West Coast Chill lays claim to title of "World's First Self-Chilling Beverage"
West Coast Chill is being touted as the world's first beverage to be sold in a self-chilling can
Miller Beer may have announced its plans to do so several years ago, but now someone else is actually going through with it ... releasing a beverage in a self-chilling can, that is. At the end of the first quarter of this year, Joseph Company International will be launching its West Coast Chill all-natural energy drink, which will come in the company's patented Chill Can. When buyers press a tab on the can, the temperature of the liquid inside will decrease by 30ºF within three minutes.
The Chill Can itself has reportedly been in development for over 18 years. Pepsi Cola was set to use the technology in 1998, but had to change its plans when an environmental concern cropped up - the cans utilized HFC134A, a greenhouse gas-contributing refrigerant in the Tetrafluoroethane family. After another 12 years back on the drawing board, the harmful refrigerant was replaced with activated carbon derived from organic renewable vegetable materials, and carbon dioxide reclaimed from the atmosphere.
Although details on the workings of the technology haven't been publicly released, the cooling process doesn't require any energy source, and is said to be environmentally innocuous. It should also be noted that the Chill Can is not related to the I.C. Can, which is what Miller was planning to use for its beer.
The first cans of West Coast Chill should start showing up at selected stores in Southern California and Las Vegas, at a price of US$2.95 each. Recycle bins will also be provided, so that the cooling mechanisms can be reused.
About the Author
An experienced freelance writer, videographer and television producer, Ben's interest in all forms of innovation is particularly fanatical when it comes to human-powered transportation, film-making gear, environmentally-friendly technologies and anything that's designed to go underwater. He lives in Edmonton, Alberta, where he spends a lot of time going over the handlebars of his mountain bike, hanging out in off-leash parks, and wishing the Pacific Ocean wasn't so far away.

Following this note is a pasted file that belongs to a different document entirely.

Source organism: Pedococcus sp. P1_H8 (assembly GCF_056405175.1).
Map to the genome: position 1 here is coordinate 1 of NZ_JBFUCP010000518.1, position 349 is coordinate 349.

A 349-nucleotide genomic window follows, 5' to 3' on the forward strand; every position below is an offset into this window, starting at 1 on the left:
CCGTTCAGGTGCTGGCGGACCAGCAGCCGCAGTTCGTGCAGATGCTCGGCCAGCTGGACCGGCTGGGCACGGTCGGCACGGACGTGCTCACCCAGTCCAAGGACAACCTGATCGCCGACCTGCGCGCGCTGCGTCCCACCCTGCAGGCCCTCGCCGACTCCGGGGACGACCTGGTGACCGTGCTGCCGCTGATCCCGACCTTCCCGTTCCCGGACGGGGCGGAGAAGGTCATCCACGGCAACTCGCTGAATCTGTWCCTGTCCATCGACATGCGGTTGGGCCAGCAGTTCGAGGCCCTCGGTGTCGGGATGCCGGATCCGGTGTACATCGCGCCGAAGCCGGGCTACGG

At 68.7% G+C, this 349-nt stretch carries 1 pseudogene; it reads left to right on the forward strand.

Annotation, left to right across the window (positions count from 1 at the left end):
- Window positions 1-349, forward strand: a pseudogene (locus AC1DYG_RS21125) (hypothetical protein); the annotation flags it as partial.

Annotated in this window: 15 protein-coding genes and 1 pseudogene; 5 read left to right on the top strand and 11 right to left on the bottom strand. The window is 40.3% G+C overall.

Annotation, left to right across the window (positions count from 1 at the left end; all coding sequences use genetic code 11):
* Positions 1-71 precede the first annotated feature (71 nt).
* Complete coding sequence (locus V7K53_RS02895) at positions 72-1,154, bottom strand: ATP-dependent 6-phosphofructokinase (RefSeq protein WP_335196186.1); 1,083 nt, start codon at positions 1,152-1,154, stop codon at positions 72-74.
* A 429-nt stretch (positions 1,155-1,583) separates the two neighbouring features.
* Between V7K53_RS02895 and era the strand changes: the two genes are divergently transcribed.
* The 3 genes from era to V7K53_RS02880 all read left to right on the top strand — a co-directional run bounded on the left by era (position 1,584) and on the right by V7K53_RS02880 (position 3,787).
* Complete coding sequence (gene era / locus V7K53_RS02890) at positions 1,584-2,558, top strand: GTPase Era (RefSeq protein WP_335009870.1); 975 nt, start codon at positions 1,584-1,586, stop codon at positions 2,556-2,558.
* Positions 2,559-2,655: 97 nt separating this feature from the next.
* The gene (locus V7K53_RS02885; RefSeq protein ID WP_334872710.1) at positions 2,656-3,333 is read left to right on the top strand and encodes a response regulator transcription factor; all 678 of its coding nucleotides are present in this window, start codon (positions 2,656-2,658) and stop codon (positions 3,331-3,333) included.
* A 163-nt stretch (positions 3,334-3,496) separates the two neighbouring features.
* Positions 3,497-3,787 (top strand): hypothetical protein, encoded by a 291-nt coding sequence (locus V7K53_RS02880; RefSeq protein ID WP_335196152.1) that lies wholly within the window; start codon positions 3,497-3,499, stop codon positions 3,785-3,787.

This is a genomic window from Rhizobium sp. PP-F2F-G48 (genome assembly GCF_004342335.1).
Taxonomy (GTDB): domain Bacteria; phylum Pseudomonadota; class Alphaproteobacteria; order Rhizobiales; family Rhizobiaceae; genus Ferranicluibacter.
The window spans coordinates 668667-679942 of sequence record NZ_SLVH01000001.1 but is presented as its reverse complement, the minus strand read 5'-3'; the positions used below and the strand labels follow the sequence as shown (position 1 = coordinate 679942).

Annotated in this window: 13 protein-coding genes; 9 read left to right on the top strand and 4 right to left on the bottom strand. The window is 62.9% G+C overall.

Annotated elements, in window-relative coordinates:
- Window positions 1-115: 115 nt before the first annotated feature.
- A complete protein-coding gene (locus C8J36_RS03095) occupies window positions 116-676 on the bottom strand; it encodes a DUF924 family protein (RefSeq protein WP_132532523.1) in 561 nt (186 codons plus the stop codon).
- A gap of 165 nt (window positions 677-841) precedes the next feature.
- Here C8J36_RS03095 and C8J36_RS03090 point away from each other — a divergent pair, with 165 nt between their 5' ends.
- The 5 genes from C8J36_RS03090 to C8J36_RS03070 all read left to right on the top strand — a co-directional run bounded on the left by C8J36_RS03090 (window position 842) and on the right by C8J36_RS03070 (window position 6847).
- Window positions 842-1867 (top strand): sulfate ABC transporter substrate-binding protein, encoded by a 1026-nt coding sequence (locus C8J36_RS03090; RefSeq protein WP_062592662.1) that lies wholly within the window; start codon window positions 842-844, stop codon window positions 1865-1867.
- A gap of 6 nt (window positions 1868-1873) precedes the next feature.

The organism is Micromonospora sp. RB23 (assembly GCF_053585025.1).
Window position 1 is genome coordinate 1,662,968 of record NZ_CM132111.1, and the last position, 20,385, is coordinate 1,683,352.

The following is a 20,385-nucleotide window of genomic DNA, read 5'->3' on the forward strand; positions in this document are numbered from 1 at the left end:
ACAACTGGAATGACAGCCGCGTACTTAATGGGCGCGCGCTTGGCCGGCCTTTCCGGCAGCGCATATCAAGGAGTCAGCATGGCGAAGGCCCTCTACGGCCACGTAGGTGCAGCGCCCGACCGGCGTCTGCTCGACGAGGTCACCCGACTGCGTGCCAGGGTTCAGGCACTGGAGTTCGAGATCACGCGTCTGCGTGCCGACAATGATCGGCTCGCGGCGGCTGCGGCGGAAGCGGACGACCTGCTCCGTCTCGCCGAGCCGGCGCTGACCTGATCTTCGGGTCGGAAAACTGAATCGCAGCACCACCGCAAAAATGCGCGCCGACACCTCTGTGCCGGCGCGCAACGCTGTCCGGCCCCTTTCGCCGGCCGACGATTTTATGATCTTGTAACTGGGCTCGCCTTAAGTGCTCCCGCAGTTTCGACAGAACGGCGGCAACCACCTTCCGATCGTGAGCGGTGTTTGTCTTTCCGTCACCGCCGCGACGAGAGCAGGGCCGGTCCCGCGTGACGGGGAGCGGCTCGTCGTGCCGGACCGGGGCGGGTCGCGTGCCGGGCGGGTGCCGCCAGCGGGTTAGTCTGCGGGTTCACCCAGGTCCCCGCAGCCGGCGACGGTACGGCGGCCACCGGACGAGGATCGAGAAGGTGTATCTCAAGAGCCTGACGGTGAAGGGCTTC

All articles by Ben Coxworth
Where it says: \'the cooling process doesn\'t require any energy source\'
it should say: \'the cooling process doesn\'t require any EXTERNAL energy source\'
I like it! Can\'t wait for this to be released and extended to other itmes / uses
This sounds like it would be handy when travelling or after hiking all day to your camp site. But I can\'t help be a little taken aback by the excessiveness of the product. Do we need to spend resources on a self chilling can? Do we want these things turning up in landfill? Even with the recycle bins I imagine most of the cans will just be left behind at bus shelters and on trains along with all the other energy drink cans.
Well actually it completely relies on external energy, it being an endothermic reaction. (Whether or not the drink is external is another debate I guess.)
This will become an everyday item.
this is old news they already have self chilling coca-cola in japan, you can get them right out of the vending machines and it gets alot colder alot quicker
I saw a show about a Japanese company that created a self-cooling can several years ago. I can only find a reference to a self-cooling keg.
It would be so much cooler if this was reusable and you could put your own drinks in it.
This will be a novelty, then a flop.
First thought, awesome!
Second thought, when will this be an everyday item??
Would save a truckload for shops as they wouldn\'t have to keep things \"chilled out\". This is a good thing for the environment; only expending energy to cool things exactly when we want it cooled.
Obviously, it uses a compressed fluid that is released when the button is pressed. As far as \"not using an external energy source,\" the working fluid would have required energy to compress it. It does not use energy to cool, it absorbs energy as the fluid expands.
If you check the patents, I think you\'ll find one for a \"self-cooling beverage can\" that was filed around 1970. I believe it may have used R-12.
Someone doesn't know what "patented" means. First he says "... which will come in the company's patented Chill Can." and then, a few paragraphs later he says "Although details on the workings of the technology haven't been publicly released..." If it's patented (not just patent pending), the details ARE public. I'm feeling too lazy to look up the actual patent (as is, apparently, the author), but if he's right and it's patented, it should be easily found and reported on. Color me disappointed, either way.
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